Monthly Archives: August 2011

On not getting gauge (and being OK with it)

Yesterday I met up for lunch with Austen, and was ready to cast on for Gwendolyn at the same time. (Because, you know, I didn’t have enough to knit already.) Austen has already been zipping along on hers for a few weeks, aiming to be done before she goes off on a trip in mid-September. Mine will not be done by mid-September, but I promised all the same wayyyy back in March or so, that if she wanted to knit that sweater then I would too, in a sort of two-person knitalong. And fall’s coming soon, and one can never have too many nice knitted sweaters (I’m knitting mine as a cardigan), so I was game.

I swatched up for it last week, with some trusty Cascade 220 I bought in Kingston at Wool-Tyme back in June (I can never resist Cascade 220 when it’s on sale), and was surprised to discover I was very close to pattern gauge at 19.5 sts/4 ins on 4.5mm needles over stockinette, where the pattern requests 20 on 5.0mm. Then, I washed and blocked it. (Because I intend to wash and block the sweater.)

Aug29-Swatch1

Post-washing, my gauge changed to 18 sts/4 ins. I would have been disappointed except for the fact that I have always always always since the beginning of time gotten 18 sts/4 ins on Cascade 220 on 4.5mm. It’s important to make sure, though, just in case, because for all I know that changed since the last time I checked. So you would think this would be the point where normally a person would have to make a decision about what needle size to re-swatch with to get closer to pattern gauge, but actually, I’m good to go. I like the stockinette fabric I’m getting with that needle, and to go down any more snug would probably mean the cabled fabric will wear like iron and stand on its own, so I’ll stay here.

As it turns out, sticking with 18 sts/4 ins and making a size smaller than what I would have made at pattern gauge, will get me the size that I actually want in the end. (I even did the math on that. It all checks out. Take THAT, gauge! You are not the boss of me!) And it also so happens that Austen had the same experience and is proceeding with the exact same plan, and so far that’s turning out well for her.

I’ve cast on with the first sleeve – just in case of problems, it’s a lot easier to rip out a sleeve than to rip out and re-start the whole body – and lickety split I’ve got little sleeves for my portable transit knitting.

What fall knits are you hoping to cast on for soon?

Happy knitting until next time!

16 Comments

Filed under swatching, sweaters

Just one more row

Like other specialized techniques in knitting, I know stranded colour-work often gets a reputation. It looks so impressive as a finished result that, if you’ve never done it before, it’s easy to hesitate. And I get that, I mean, it does take a bit of concentration to get into it, and if you’re only used to knitting with one colour at a time, knitting with two colours at once can be a little daunting.

But if you ask me, this isn’t the true challenge of stranded colour-work. Once you figure out how it goes and get a bit of practice at it, you’re all good to go and can start using it on projects as big as blankets or as small as mittens. You can go as fine as laceweight and knit yourself some Sanqhar gloves, or go chunky on a Cowichan style cardigan. No no, the real challenge isn’t learning how to do it.

The real challenge is figuring out how to put it down.

Aug25-Longbottom2

I’m so sorry, Other Sweater That Is So Close to Being Finished. And Pair of Socks and Yarns Waiting Ever So Patiently To Be Swatched, I owe you an apology as well. Dearest Yarn Purchased At Sock Summit, well, I’m very sure I meant all those sweet things I said to you about all the good times we were about to have with each other. I’m going to get to you all really really soon.

I just have to knit a few more rows on this colour-work cardigan and then I’ll TOTALLY be right with you.

Really.

…Well okay. Probably.

(Relatedly: progress on the Longbottom cardigan is going well. More on the rest soon enough! Happy knitting today.)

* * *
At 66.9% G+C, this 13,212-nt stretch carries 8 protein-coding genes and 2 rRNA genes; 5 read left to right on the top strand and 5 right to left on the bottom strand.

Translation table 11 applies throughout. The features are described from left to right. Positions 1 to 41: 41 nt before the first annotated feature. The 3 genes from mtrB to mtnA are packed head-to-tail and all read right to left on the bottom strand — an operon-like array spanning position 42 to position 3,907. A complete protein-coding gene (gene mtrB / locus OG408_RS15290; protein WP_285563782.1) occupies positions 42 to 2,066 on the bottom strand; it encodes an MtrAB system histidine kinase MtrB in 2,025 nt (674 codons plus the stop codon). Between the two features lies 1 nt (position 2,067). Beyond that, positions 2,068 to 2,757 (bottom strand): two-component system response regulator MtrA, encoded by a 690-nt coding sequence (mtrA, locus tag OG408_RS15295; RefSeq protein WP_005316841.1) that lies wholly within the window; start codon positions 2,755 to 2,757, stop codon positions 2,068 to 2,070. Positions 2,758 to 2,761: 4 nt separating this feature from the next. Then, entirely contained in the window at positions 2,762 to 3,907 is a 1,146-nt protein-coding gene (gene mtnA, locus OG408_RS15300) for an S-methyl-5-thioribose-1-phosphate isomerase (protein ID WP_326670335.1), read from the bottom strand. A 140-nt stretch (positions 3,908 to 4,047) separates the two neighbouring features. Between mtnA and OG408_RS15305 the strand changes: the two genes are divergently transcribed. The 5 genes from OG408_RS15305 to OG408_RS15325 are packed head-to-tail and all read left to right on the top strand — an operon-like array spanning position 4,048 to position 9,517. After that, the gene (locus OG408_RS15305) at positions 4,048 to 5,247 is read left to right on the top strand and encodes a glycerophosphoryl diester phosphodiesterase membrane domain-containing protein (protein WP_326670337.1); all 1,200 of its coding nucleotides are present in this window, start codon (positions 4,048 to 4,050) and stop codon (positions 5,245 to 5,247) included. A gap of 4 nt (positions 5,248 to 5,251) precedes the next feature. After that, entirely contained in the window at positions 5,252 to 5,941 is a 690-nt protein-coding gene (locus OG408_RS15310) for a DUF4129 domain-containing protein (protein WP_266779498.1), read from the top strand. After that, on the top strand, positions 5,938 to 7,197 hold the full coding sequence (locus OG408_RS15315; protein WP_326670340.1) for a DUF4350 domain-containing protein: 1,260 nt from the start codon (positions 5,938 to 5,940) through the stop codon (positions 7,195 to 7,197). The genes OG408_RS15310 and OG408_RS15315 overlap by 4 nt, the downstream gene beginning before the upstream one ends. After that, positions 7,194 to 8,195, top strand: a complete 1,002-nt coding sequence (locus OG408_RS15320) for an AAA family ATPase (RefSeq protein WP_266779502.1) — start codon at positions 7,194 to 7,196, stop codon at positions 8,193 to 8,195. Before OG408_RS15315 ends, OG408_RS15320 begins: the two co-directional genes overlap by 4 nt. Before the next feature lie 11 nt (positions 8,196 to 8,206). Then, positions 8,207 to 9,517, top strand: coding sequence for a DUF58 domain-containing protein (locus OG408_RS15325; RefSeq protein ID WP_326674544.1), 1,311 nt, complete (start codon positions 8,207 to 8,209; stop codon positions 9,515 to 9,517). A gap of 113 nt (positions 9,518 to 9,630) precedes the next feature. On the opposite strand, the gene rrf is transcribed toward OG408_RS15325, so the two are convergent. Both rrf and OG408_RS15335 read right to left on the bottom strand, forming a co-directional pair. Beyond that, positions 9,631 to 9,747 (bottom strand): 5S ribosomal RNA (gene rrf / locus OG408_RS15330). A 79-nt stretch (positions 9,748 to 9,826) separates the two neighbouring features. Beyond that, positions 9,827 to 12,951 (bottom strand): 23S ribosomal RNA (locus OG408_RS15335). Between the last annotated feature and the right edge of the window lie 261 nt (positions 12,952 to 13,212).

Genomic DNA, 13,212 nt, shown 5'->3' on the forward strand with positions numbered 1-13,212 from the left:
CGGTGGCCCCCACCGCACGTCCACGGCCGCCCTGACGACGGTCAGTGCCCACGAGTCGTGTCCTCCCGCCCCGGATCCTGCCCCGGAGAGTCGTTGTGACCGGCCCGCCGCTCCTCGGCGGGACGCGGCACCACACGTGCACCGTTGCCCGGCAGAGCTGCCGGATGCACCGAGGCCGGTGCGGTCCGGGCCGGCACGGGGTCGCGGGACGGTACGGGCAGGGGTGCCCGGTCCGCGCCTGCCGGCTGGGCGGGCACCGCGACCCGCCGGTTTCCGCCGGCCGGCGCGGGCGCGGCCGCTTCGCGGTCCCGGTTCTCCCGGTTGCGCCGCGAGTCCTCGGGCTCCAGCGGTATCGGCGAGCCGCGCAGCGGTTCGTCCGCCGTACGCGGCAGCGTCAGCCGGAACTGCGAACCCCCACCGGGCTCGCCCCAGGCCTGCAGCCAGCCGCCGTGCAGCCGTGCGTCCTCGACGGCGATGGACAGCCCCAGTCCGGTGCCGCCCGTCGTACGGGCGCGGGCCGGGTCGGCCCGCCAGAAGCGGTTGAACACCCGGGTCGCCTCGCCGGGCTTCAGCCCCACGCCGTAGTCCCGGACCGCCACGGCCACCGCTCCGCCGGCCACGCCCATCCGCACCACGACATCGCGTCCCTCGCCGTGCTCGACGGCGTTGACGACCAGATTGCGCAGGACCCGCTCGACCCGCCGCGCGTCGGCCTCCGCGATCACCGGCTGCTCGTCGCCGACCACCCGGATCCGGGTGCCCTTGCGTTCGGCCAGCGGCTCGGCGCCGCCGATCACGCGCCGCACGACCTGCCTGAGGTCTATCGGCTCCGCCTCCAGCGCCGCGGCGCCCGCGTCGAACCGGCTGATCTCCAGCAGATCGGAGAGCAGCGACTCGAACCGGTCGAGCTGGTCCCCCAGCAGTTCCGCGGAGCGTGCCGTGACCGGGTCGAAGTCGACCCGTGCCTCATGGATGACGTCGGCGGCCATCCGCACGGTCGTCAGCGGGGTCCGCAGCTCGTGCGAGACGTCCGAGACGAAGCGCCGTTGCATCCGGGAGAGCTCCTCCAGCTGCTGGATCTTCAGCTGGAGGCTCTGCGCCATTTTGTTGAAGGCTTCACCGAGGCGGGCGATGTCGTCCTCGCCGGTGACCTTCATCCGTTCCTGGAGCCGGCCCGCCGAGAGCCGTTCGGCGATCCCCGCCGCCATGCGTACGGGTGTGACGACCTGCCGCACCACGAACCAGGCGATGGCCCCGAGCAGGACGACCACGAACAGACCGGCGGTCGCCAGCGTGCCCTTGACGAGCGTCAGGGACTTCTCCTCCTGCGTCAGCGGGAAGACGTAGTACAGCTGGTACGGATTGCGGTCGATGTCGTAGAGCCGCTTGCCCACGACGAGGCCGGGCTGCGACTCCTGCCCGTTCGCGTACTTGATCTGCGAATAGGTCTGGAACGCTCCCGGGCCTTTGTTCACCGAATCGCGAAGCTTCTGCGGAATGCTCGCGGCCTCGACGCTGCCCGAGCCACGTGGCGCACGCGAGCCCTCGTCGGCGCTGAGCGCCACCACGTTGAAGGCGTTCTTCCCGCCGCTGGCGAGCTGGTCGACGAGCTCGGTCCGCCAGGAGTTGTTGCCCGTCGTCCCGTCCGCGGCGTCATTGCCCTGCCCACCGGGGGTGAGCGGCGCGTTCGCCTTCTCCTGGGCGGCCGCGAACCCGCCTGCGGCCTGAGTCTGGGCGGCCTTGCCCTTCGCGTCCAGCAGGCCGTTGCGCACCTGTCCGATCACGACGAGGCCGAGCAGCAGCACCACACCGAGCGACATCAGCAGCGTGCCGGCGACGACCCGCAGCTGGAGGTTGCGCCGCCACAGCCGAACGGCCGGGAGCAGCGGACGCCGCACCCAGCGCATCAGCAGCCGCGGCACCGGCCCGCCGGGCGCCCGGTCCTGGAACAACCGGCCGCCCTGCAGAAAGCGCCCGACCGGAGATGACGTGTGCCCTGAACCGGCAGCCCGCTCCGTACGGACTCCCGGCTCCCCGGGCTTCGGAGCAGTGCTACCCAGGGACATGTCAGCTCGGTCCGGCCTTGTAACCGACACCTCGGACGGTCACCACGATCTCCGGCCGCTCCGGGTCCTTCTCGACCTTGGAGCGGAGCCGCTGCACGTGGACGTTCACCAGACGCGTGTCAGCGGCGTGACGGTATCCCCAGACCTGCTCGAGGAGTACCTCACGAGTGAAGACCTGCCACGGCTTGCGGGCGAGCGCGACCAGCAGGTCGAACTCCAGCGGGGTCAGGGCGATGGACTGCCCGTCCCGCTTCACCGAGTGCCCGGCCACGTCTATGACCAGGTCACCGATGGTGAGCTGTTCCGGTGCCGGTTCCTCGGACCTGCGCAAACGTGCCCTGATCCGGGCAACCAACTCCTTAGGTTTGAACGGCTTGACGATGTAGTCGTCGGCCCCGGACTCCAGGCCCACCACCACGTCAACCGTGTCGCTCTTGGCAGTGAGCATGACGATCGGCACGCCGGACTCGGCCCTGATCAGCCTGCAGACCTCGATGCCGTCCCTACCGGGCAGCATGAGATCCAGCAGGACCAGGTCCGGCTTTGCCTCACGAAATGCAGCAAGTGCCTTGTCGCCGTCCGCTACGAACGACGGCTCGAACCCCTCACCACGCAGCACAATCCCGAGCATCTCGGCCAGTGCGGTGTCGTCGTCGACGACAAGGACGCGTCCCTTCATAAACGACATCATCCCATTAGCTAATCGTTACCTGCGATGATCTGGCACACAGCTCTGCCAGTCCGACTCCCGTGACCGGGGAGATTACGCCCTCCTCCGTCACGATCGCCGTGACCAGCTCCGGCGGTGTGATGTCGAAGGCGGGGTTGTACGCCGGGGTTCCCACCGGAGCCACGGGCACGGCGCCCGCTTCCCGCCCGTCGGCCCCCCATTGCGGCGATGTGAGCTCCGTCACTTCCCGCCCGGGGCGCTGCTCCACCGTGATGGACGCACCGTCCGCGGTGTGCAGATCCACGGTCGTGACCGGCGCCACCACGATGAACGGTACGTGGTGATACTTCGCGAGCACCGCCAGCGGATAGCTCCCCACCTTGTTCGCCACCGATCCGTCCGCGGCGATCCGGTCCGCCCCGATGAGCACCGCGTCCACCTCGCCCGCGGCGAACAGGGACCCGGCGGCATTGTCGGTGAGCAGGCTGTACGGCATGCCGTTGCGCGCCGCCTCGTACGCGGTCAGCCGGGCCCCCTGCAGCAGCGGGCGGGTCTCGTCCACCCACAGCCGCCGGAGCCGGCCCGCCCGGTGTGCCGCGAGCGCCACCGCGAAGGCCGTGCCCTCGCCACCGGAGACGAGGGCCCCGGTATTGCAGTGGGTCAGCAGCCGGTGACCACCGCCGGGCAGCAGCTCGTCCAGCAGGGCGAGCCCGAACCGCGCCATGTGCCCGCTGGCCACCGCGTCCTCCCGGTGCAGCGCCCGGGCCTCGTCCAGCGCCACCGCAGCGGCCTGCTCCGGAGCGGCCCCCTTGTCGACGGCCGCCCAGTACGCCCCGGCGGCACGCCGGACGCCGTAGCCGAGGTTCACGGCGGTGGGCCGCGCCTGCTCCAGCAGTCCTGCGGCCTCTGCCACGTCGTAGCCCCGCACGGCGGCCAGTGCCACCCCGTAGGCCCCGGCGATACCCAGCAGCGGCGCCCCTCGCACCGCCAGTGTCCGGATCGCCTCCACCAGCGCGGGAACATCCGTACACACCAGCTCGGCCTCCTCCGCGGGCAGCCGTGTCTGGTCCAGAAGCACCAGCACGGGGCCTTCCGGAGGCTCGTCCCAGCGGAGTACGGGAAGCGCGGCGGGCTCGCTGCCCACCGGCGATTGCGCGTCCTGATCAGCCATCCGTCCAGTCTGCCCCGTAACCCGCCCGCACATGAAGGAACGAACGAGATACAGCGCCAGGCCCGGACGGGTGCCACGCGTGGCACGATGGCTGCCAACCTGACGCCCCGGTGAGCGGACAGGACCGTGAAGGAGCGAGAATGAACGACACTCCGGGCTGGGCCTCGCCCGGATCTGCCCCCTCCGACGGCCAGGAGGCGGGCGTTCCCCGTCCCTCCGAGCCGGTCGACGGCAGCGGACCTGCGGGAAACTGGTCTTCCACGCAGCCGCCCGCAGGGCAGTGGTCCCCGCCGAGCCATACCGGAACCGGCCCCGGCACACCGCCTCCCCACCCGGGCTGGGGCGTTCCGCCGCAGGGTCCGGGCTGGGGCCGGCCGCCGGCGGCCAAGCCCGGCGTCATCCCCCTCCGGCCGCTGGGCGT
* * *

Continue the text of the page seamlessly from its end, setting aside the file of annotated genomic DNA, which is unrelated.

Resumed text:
25 Comments

Filed under colour-work, design, fair isle

Highness

I’ve been visiting Edmonton this weekend, spending some time with relatives and also taking in the Fringe festival (both plays and the street fair – lots of fun), and even a visit to the local drop-in knitting at River City Yarns. It’s been a diverting weekend, but also with very little online connection time. And I’ve been meaning to introduce my other recent sock pattern to you, and thankfully this morning I managed to score a whole minute or two at the local Safeway’s Starbucks, so, huzzah! Blog posting time.

Back in the spring, the folks at Lorna’s Laces were so kind enough to send me a skein of their new sock yarn, ‘Solemate,’ to work on a pattern for it. It is a 100% lovely yarn to work with – same fine fingering weight as their tried and true Shepherd Sock, same beautiful colours as their other lines, and with one exceptional twist. It’s not just a merino/nylon sock yarn, but a merino/nylon/Outlast sock yarn! Apparently Outlast is the same fibre used for things like astronaut clothing. It regulates body temperature as you wear it. Well, all I can say is I would be happy to work with this again, and i’m pretty sure it’s going to make some lovely socks. Even the wound-up skein sort of felt cool to the touch on a hot day.

May30-Highness3

This beautiful pale colourway is called “Buckingham Fountain,” one of their new 2011 colourways. Based on that name, and the fact that the Royal Wedding was still fresh in my memory, I kept thinking, “royal, royal, royal…” and this sock was the result. The pattern is called Highness, and has the right kind of regal, delicate aesthetic I was going for. All the fancy work is in the front, down the instep of the sock…

May30-Highness2

…with a relatively simple and stable pattern repeating down the back of the leg, for balance. This does feature a few more twisted stitches and small cables, as is my wont (it’s just so hard to put down the twisted stitches, I think they’re hardwired into my brain now), although actually in a more modest fashion than in some of my previous designs. I think the motif comes together sort of like a royal crest hanging outside the palace gates – or so I was thinking as I designed it.

May30-Highness6

The pattern is available in my Ravelry store for $6, and also on Patternfish. I hope you enjoy it! I can tell that Solemate is going to be one of the new yarns to look out for (I may have to stash up a couple more skeins), and I look forward to working with it again. This is certainly a time for more sock knitting on the horizon, as fall creeps closer. I mean seriously, how did it get to be August 22nd? That’s almost a month since Sock Summit started! I’m not sure i’m ready for summer to be over.